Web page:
South Perth resident Brooke Dunnell won the 2021 Fogarty Literary Award for Western Australian writers aged 18 to 35 at the ECU Spiegeltent on Wednesday 2 June 2021. Dunnell receives a $20,000 cash prize from the Fogarty Foundation and a publishing contract with Fremantle Press for her winning manuscript The Glass House.
Dunnell who turned 35 just one week after entries for the award closed said the Fogarty deadline pushed her to finish her manuscript. Dunnell said, ‘In other circumstances I might have run out of puff and started to second-guess myself before getting it to the level where I was happy to have others read it. Because I began and finished writing the manuscript so close to the deadline, I didn’t have the chance to share it with [my] readers … so I couldn’t be sure whether everything was working the way I intended.’
Dunnell’s winning manuscript, The Glass House, centres on 36-year-old Julia, who takes a break from her faltering marriage in Melbourne to help her ageing father move out of the family home in Perth. While visiting, she bumps into a childhood friend, Davina, who is keen to reignite their friendship and gets overly involved in Julia’s life without being very open about her own. At the same time, Julia starts having dreams about a shadowy male threat against her stepdaughter, Evie.
Dunnell who has a PhD in creative writing from the University of Western Australia said, ‘I had a spark of an idea where one woman offers to be a surrogate for an old friend in a way that seems promising at the start but slowly unfolds to be a kind of power play. The final element that brought the whole thing together came from thinking about inappropriate behaviour between adults and teenage girls, and how the girl can mistakenly believe she has some agency in what’s going on, only to later realise that … she was being manipulated.’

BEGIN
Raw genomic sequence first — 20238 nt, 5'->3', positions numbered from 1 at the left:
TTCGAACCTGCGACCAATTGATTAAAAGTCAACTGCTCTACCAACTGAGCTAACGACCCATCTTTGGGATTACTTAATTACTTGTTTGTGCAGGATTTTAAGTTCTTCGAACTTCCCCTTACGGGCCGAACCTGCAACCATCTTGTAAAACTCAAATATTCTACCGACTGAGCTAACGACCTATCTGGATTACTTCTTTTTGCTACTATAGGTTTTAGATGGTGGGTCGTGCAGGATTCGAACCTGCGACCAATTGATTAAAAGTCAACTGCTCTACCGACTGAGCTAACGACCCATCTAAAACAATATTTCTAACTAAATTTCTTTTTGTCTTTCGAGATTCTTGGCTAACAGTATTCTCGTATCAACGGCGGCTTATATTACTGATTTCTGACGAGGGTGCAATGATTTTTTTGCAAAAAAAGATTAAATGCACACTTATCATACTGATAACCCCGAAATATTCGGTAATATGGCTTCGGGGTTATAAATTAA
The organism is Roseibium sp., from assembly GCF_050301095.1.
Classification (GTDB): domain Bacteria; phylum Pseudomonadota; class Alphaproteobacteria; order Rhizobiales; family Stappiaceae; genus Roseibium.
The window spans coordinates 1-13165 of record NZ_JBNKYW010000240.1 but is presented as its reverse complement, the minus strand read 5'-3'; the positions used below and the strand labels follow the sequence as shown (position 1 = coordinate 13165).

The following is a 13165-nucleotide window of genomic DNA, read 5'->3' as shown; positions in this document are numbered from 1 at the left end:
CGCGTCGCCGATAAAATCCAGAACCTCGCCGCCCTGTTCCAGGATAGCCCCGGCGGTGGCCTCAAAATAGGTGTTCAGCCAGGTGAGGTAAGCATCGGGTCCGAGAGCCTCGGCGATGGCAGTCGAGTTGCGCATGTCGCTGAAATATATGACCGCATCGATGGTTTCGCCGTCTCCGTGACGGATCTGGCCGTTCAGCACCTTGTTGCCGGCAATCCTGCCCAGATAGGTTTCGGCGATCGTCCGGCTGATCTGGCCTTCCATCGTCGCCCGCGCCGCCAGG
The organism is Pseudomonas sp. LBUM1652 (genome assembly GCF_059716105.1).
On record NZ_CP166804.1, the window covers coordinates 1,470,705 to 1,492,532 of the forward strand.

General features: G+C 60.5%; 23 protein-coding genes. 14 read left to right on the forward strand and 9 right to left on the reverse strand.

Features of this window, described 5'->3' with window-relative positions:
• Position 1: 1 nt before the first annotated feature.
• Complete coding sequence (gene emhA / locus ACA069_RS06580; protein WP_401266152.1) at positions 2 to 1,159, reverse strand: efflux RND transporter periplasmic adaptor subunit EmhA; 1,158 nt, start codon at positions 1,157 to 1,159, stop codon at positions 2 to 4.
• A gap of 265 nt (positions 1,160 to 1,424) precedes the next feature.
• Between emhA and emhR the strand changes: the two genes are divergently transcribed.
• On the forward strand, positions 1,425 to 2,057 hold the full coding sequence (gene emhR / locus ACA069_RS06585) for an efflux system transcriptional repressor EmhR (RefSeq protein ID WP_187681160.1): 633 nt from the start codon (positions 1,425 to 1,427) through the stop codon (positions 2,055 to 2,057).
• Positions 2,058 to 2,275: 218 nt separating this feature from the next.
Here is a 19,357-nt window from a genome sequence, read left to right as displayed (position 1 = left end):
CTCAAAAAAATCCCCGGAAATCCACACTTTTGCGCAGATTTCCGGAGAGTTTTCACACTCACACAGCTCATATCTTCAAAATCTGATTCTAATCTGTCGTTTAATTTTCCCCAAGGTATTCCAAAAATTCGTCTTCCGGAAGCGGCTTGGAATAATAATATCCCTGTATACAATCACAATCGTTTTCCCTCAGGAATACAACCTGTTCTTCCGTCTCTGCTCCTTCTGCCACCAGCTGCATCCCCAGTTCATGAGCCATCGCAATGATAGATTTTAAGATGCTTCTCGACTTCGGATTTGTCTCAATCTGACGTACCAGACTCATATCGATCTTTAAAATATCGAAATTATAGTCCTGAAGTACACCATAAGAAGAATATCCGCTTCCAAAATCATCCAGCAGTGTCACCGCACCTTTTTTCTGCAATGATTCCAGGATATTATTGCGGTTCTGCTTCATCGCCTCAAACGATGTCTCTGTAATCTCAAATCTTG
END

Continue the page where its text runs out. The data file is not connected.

Executive Chairperson of the Fogarty Foundation, Annie Fogarty AM, said, ‘We are absolutely delighted to help another inspiring writer make the leap from manuscript to published book. Brooke’s talent as a short story writer is garnering her national recognition and we believe she has a long writing career ahead. More than this, her experience as a creative writing mentor and workshop facilitator will hold her in good stead when she provides literary leadership to other young Western Australian writers as a Fogarty Foundation ambassador.’
Fremantle Press CEO Jane Fraser said the Fogarty Literary Award had already unearthed a wealth of talent. Fraser said, ‘The winner, shortlisted and longlisted writers for the first Fogarty Literary Award have become an integral part of the Fremantle Press community. We’ve published five books by the Fogarty alumni to date and we’re thrilled by the responses we’ve had from reviewers and the reading public.’
Fraser said The Glass House is scheduled for publication in 2022, while shortlisted writers Patrick Marlborough and Georgia Tree will work with publisher Georgia Richter to further develop their manuscripts A Horse Held at Gun Point and Old Boy.
The official award ceremony, hosted by 2019 winner Rebecca Higgie, featured readings from The Last Bookshop by Emma Young, Where the Line Breaks by Michael Burrows and The Little Boat on Trusting Lane by Mel Hall – all of which were books shortlisted or longlisted for the first Fogarty Literary Award.
The Fogarty Foundation was established by Brett and Annie Fogarty in 2000 to support and provide educational and leadership opportunities for young people across the spectrum of the Western Australian community. The Foundation believes that supporting people who are leading in their studies, profession or the community, will enable positive change for the whole of the society.
About the winner: Brooke Dunnell is the author of the short story collection 'Female(s and) Dogs', which was a finalist for the 2020 Carmel Bird Digital Literary Award. Her short stories have been recognised in competitions including the Bridport Short Story Prize 2019 and the Neilma Sidney Short Story Prize 2017, and appeared in Best Australian Stories, New Australian Stories 2, the Big Issue fiction edition and other anthologies. Brooke has worked as a creative writing mentor, workshop facilitator and judge in various creative writing competitions. She has a PhD in Creative Writing from the University of Western Australia and lives in Perth.